Ask the Experts

J. Keith Hughey


Volume XXII, Number 13 (Issue 1069) March 25, 2024

Ask the Experts

Today’s title might suggest I am on the cusp of delivering a self-serving message. We do, after all, hold our firm and ourselves out to be experts – at least in a couple of fields. However, today’s topic has little to do with self-promotion. Instead, I want to focus on those situations where you have a weighty decision to make, and you know there are sources/resources – often within your organization or network – who have some knowledge and expertise that is germane to the problem at hand. There is just one problem… do you have the time (will you take the time) to search them out to get the answers you need?

But let us rewind. How often do you find yourself confronted by an important decision? Think about the last time it happened. Did you do the needed due diligence, or did you go with your gut? Perhaps you did some basic research prior to making your decision only to soon learn there were some glaring holes and inconsistencies in what you knew/learned from your investigation. In come the subject matter experts (“SMEs”).

The first question that needs answering is who are the experts? The next is if there are multiple subject matter experts you can source, are you prepared to take the time to consult with some or all of them? For that matter, do they have the time to consult with you? There is an old maxim, “not enough time to do it right, but enough time to do it over.” Honoring that adage, the final question that can arise is what if the experts do not agree?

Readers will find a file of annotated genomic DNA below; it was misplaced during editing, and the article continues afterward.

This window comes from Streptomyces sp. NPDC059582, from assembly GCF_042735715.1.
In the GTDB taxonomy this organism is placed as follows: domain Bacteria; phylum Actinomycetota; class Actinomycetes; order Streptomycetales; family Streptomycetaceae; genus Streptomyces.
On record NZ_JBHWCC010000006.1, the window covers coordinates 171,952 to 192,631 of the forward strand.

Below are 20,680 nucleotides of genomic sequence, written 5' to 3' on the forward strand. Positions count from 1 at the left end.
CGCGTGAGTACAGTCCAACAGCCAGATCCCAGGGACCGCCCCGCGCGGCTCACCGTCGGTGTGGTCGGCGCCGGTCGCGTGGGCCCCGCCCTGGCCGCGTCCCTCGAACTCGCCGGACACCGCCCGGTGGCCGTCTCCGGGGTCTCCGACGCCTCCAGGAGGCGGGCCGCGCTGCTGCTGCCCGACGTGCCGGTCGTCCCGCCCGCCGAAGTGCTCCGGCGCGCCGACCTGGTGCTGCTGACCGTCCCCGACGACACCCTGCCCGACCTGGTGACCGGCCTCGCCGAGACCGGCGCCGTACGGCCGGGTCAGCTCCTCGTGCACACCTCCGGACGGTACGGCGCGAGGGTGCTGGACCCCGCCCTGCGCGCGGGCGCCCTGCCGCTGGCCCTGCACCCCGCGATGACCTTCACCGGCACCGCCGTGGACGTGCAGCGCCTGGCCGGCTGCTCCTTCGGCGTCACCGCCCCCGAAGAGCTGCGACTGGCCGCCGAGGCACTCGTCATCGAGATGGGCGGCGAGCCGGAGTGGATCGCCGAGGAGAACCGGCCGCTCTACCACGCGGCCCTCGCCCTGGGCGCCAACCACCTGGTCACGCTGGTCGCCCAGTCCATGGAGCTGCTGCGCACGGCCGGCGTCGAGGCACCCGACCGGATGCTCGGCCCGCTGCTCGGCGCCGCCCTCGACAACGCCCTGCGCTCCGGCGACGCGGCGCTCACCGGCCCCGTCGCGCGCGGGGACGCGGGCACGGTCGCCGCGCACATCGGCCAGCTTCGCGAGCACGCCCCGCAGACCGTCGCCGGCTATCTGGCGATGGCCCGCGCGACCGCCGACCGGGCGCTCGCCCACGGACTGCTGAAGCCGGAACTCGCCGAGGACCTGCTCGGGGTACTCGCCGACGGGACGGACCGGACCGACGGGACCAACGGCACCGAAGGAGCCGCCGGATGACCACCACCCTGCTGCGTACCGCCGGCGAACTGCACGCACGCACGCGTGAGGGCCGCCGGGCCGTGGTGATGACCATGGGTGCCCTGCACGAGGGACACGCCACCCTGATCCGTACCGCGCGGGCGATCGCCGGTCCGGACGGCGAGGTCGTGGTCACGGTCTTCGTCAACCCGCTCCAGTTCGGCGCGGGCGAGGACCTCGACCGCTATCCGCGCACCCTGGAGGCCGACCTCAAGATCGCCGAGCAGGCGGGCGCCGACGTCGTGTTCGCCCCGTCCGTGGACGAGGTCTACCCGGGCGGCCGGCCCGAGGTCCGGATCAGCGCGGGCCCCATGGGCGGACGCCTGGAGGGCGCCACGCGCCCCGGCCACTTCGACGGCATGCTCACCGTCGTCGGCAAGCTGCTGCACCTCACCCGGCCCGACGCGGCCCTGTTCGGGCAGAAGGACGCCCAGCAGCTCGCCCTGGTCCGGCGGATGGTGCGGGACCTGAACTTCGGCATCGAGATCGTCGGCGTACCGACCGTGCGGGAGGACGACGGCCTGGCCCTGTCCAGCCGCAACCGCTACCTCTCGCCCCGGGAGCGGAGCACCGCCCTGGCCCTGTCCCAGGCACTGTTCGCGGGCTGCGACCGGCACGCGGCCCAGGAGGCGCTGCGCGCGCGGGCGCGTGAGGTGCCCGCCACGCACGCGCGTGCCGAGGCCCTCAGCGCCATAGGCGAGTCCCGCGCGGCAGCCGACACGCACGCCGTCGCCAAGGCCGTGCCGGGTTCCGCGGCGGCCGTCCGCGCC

Understanding there are limits to how much time we have to make some decisions as well as limits to the amount of due diligence we can do, when is enough data enough? The law of diminishing return is real, alive, and well, after all.

I raise this thorny topic because I recently encountered a situation where it is easy to see in hindsight that a better option existed than the one that was chosen. Furthermore, the better option was overlooked because the right SME was not consulted. I am prohibited from going into details other than to say a sub-optimum solution was selected due to two things. First, the person consulted lacked firsthand knowledge of the individuals involved and their abilities. Next it turns out one of the candidates chosen for the role was short on substance. In Texanese, that is known as all hat and no cattle. They looked and talked the part, however their ability and commitment to follow through (i.e., do the work) was sorely lacking. It turns out that individual’s best gifts were self-promotion and the willingness to take credit for others’ work.

Odds are you have encountered similar individuals. Part personable, part huckster, great at selling themselves, not so great at delivering the goods. Detecting individuals like this can be hard until they are asked to produce. That is why it is vital that we check multiple sources to ensure our decisions are the best possible. Granted, it takes time and entails some expense, but I believe most will agree such costs pale in comparison to the impact of a bad hiring/promotion/assignment decision.

In an environment where competitive pressure is intense, time is fleeting and we want (expect) everything immediately, patience remains a virtue.

Soli Deo Gloria

“But if we hope for what we do not see, we wait for it with patience.”  Romans 8:25

J. Keith Hughey

Mobile: (210)260-0955



Transforming Potential into Unmatched Performance

Copyright 2024 by J. Keith Hughey. All rights reserved. Permission is hereby granted for reproduction and redistribution of this essay as provided under the copyright laws of the United States of America. Recent issues of Musings may be found at  Your comments are always welcome.

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